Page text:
"Trial judges are afforded substantial discretion in determining whether a class should be certified." Bigs v. City of Wichita, 271 Kan. 455, 477, 23 P.3d 855 (2001). As we noted in Saucedo v. Winger, 252 Kan. 718, 730-32, 850 P.2d 908 (1993), "`the amount and degree of judicial discretion will vary depending on the character of the question presented for determination.'" 252 Kan. at 731 (quoting Wallach, Judicial Discretion: How Much, in Judicial Discretion 12 [Smithburn 1991]). In general, when a discretionary decision is made "within the legal standards and takes the proper factors into account in the proper way, the [trial court's] decision is protected even if not wise." Davis, Standards of Review: Judicial Review of Discretionary Decisionmaking, 2 J. App. Prac. & Process 47, 59 (2000). However, "[a]buse is found when the trial court has gone outside the framework of legal standards or statutory limitations, or when it fails to properly consider the factors on that issue given by the higher courts to guide the discretionary determination." 2 J. App. Prac. & Process at 59. See Friendly, Indiscretion about Discretion, 31 Emory L.J. 747, 763 (1982); Rosenberg, Judicial Discretion of the Trial Court, Viewed from Above, 22 Syracuse L. Rev. 635 (1971); Schroeder, Appellate Justice Today: Fairness or Formulas, Wis. L. Rev. 9, 24 (1994). Applying these principles in the context of the discretionary decision to certify a class, the United States Supreme Court has explained "this discretion is not unlimited, and indeed is bounded by the relevant provisions of the ... Rules." Gulf Oil Co. v. Bernard, 452 U.S. 89, 100, 68 L. Ed. 2d 693, 101 S. Ct. 2193 (1981). In another case, the Court explained its reversal of the discretionary decision: "We do not, of course, judge the propriety of a class certification by hindsight. The District Court's error in this case... is the failure to evaluate carefully the legitimacy of the named plaintiff's plea ...." A class should be certified only "after a rigorous analysis, that the prerequisites of Rule 23(a) have been satisfied." (Emphasis added.) General Telephone Co. of Southwest v. Falcon, 457 U.S. 147, 160-61, 72 L. Ed. 2d 740, 102 S. Ct. 2364 (1982).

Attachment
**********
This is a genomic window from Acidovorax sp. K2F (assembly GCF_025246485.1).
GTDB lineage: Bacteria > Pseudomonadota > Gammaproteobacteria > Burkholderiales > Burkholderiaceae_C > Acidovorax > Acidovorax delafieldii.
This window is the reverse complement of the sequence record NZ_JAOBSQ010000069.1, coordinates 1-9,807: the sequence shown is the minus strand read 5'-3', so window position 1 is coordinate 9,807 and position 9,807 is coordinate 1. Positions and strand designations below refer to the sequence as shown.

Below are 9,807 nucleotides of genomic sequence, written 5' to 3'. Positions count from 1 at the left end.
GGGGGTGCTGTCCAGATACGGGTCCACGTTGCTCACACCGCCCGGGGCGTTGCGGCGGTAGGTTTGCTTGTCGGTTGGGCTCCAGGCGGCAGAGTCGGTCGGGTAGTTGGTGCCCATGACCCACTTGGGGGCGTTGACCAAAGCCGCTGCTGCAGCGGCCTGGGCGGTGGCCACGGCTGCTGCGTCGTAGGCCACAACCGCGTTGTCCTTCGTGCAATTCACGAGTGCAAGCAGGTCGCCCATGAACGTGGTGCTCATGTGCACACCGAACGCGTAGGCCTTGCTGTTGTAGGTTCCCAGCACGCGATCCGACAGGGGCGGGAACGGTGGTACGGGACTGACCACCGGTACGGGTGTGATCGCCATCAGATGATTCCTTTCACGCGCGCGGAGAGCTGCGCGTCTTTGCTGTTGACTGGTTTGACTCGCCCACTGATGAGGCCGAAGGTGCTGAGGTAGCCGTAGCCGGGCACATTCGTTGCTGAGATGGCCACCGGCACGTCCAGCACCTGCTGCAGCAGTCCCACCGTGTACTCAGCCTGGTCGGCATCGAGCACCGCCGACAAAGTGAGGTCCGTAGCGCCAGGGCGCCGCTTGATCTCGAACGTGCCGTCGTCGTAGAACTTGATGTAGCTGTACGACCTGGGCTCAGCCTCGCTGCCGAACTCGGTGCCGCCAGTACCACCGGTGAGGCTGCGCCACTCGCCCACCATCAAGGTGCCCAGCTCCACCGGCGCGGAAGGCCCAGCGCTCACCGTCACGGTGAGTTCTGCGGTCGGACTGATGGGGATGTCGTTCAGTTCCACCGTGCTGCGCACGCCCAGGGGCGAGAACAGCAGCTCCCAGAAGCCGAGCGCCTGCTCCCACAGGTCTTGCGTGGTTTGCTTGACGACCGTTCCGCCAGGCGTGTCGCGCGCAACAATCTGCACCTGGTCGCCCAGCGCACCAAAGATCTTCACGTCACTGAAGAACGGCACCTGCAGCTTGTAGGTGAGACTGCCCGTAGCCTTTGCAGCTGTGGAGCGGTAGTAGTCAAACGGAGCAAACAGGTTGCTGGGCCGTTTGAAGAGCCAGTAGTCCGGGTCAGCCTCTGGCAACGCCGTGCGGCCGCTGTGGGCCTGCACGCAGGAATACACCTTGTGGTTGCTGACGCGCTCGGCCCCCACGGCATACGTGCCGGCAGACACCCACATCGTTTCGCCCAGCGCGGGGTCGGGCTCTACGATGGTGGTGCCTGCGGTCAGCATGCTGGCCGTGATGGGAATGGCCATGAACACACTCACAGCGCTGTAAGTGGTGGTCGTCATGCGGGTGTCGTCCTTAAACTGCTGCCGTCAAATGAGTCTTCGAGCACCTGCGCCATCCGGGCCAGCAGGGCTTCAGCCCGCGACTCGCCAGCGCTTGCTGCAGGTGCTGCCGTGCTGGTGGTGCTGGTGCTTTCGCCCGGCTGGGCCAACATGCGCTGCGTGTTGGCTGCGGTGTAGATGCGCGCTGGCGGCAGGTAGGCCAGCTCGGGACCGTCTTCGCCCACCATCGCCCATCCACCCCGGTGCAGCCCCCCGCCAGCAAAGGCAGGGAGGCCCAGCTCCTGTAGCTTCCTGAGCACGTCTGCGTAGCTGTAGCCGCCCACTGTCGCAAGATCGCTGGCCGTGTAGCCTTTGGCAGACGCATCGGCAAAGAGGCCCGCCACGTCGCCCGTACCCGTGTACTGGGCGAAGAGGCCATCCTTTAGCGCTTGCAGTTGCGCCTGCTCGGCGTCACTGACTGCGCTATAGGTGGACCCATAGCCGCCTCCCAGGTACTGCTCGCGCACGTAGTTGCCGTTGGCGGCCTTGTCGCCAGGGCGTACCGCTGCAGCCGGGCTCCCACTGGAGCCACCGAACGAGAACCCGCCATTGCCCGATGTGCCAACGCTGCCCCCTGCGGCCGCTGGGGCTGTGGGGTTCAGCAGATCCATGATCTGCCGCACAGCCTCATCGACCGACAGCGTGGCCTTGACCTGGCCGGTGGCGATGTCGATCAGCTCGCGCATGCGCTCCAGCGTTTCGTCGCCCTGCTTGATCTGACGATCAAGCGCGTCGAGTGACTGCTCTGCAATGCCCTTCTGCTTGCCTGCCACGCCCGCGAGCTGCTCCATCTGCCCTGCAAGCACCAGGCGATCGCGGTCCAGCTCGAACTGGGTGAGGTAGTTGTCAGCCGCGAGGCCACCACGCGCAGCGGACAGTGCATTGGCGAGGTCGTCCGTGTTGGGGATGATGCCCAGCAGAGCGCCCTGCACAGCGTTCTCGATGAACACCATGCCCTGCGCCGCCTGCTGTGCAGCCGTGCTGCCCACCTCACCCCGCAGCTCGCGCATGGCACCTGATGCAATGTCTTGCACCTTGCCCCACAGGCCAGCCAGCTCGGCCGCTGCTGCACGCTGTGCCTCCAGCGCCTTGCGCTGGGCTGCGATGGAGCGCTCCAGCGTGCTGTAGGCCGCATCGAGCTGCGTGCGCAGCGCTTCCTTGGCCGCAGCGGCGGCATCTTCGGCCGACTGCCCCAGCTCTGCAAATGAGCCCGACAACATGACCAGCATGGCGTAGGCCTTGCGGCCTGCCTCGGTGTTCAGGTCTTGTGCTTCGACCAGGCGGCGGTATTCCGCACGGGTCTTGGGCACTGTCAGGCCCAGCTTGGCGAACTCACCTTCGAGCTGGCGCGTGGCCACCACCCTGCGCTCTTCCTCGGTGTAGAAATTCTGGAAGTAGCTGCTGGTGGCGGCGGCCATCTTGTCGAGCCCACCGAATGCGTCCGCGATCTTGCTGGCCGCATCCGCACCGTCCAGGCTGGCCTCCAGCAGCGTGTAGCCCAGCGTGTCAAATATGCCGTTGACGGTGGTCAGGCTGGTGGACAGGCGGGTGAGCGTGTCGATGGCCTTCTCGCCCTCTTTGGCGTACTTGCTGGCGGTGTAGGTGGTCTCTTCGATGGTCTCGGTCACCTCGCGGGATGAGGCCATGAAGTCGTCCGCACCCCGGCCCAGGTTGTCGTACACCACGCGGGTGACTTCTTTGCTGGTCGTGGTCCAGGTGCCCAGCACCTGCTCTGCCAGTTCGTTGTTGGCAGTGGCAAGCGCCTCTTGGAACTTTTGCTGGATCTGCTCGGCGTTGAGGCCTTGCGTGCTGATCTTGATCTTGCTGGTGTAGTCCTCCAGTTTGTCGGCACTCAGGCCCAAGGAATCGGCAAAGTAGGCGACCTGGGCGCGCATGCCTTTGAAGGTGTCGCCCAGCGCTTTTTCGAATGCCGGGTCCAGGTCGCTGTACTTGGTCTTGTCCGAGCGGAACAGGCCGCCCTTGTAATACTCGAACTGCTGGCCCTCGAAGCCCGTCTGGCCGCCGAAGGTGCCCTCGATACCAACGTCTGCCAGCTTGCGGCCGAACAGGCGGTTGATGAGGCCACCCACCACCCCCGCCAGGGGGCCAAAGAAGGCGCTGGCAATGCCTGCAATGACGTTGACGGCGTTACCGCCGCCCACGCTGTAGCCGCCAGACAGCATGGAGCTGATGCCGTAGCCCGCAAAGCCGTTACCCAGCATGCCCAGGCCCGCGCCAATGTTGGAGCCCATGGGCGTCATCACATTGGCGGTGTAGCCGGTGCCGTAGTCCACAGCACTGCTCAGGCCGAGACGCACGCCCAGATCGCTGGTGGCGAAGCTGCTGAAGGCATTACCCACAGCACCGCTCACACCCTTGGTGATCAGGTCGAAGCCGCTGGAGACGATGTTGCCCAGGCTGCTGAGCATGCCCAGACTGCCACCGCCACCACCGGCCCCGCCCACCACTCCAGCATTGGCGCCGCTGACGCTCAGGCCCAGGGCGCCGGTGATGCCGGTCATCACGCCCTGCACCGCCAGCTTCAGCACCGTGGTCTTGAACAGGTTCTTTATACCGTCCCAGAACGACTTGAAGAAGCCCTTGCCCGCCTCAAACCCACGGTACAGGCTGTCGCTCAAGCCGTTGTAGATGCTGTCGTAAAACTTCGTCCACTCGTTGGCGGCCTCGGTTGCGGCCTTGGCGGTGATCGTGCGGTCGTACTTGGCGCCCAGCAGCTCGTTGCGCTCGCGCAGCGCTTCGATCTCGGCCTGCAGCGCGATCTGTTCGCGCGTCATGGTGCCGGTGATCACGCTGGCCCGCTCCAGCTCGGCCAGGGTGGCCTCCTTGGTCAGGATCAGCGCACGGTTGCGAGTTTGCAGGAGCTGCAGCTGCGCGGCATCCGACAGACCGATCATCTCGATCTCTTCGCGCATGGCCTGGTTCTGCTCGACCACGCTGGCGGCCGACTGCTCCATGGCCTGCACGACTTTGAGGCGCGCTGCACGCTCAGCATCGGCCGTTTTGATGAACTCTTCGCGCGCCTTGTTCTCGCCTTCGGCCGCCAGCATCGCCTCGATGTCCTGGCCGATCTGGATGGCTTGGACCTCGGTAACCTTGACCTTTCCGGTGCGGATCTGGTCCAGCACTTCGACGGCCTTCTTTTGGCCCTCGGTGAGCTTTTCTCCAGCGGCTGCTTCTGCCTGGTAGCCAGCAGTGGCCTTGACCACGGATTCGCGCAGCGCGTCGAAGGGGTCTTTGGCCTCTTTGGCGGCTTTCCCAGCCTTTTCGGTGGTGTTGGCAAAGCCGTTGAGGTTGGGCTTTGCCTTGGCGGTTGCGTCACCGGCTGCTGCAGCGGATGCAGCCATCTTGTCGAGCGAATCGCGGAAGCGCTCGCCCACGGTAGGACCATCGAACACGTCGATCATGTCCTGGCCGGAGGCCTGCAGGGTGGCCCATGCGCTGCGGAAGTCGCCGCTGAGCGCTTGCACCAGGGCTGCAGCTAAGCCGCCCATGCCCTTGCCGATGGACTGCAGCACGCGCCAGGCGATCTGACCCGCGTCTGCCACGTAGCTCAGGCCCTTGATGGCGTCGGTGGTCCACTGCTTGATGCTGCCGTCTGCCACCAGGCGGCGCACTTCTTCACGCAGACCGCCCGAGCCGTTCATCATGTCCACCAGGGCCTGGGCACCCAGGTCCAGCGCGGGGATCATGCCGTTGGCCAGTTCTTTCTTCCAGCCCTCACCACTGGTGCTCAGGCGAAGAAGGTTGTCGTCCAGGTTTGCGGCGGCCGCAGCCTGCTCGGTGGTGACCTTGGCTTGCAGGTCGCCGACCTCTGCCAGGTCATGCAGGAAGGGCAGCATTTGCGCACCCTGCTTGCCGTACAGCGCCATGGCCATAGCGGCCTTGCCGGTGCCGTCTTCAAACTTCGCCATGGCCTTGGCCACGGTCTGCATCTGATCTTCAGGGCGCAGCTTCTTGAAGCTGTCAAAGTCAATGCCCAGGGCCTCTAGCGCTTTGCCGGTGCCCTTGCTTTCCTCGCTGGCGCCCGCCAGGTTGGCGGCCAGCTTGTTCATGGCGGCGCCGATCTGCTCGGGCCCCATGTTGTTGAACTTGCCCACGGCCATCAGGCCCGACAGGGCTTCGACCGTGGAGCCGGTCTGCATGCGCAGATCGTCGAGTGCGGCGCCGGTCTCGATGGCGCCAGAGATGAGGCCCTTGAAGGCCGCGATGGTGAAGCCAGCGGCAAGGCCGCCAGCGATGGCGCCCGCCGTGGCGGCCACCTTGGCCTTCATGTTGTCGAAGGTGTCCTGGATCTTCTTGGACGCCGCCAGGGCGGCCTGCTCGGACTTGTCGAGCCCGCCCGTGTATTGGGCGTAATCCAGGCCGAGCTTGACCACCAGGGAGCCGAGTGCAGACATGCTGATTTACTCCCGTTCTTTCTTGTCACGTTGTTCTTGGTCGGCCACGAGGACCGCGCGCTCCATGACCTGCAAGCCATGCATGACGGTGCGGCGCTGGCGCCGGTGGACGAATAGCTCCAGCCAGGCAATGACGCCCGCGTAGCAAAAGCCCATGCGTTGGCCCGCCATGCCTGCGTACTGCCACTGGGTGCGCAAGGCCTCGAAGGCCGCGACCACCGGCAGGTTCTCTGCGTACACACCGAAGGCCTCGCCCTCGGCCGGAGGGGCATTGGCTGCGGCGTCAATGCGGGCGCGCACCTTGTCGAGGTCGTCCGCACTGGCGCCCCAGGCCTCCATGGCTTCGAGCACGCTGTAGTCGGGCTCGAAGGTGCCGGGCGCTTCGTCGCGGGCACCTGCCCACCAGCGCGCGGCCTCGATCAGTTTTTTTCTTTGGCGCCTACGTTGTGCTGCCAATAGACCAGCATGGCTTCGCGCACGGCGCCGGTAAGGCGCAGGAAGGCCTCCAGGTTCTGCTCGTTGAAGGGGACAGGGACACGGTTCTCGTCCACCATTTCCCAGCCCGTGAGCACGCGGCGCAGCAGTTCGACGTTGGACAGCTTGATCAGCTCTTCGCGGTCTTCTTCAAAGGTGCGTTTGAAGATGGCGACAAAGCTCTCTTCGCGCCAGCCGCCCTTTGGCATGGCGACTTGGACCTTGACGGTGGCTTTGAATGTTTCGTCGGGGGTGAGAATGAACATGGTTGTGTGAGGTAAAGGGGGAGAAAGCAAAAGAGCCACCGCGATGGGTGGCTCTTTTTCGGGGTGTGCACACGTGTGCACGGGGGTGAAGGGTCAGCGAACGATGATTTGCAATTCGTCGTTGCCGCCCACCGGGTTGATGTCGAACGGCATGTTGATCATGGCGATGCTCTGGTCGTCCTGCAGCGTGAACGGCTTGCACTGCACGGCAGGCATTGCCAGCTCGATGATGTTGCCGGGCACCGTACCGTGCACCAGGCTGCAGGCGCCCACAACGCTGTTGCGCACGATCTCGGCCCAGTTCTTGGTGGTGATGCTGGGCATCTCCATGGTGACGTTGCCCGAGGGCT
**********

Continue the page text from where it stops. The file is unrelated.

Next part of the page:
While the trial court has substantial discretion in determining whether a class should be certified, the provisions of K.S.A. 2003 Supp. 60-223 must be applied and rigorously analyzed.

Did the Trial Court Abuse its Discretion by Not Weighing Evidence?

The defendants argue that the trial court abused its discretion by not resolving factual issues which defendants placed in dispute by filing affidavits and portions of the plaintiffs' depositions. This evidence related to the number of states where the product was sold, difficulties in identifying the product, and variances in the factors contributing to product failure.

The plaintiffs contend the trial court should make the certification decision solely on the basis of the allegations contained in the pleadings. In support of this argument plaintiffs cite Eisen v. Carlisle & Jacquelin, 417 U.S. 156, 40 L. Ed. 2d 732, 94 S. Ct. 2140 (1974), in which the United States Supreme Court stated: "We find nothing in either the language or history of Rule 23 that gives a court any authority to conduct a preliminary inquiry into the merits of a suit in order to determine whether it may be maintained as a class action." 417 U.S. at 177. Plaintiffs urge us to apply this conclusion broadly and conclude that the trial court must accept the class allegations as true and not inquire into the merits of the class facts.

This argument has been rejected by federal courts. In Falcon, the United States Supreme Court explained that in order to rigorously analyze the ...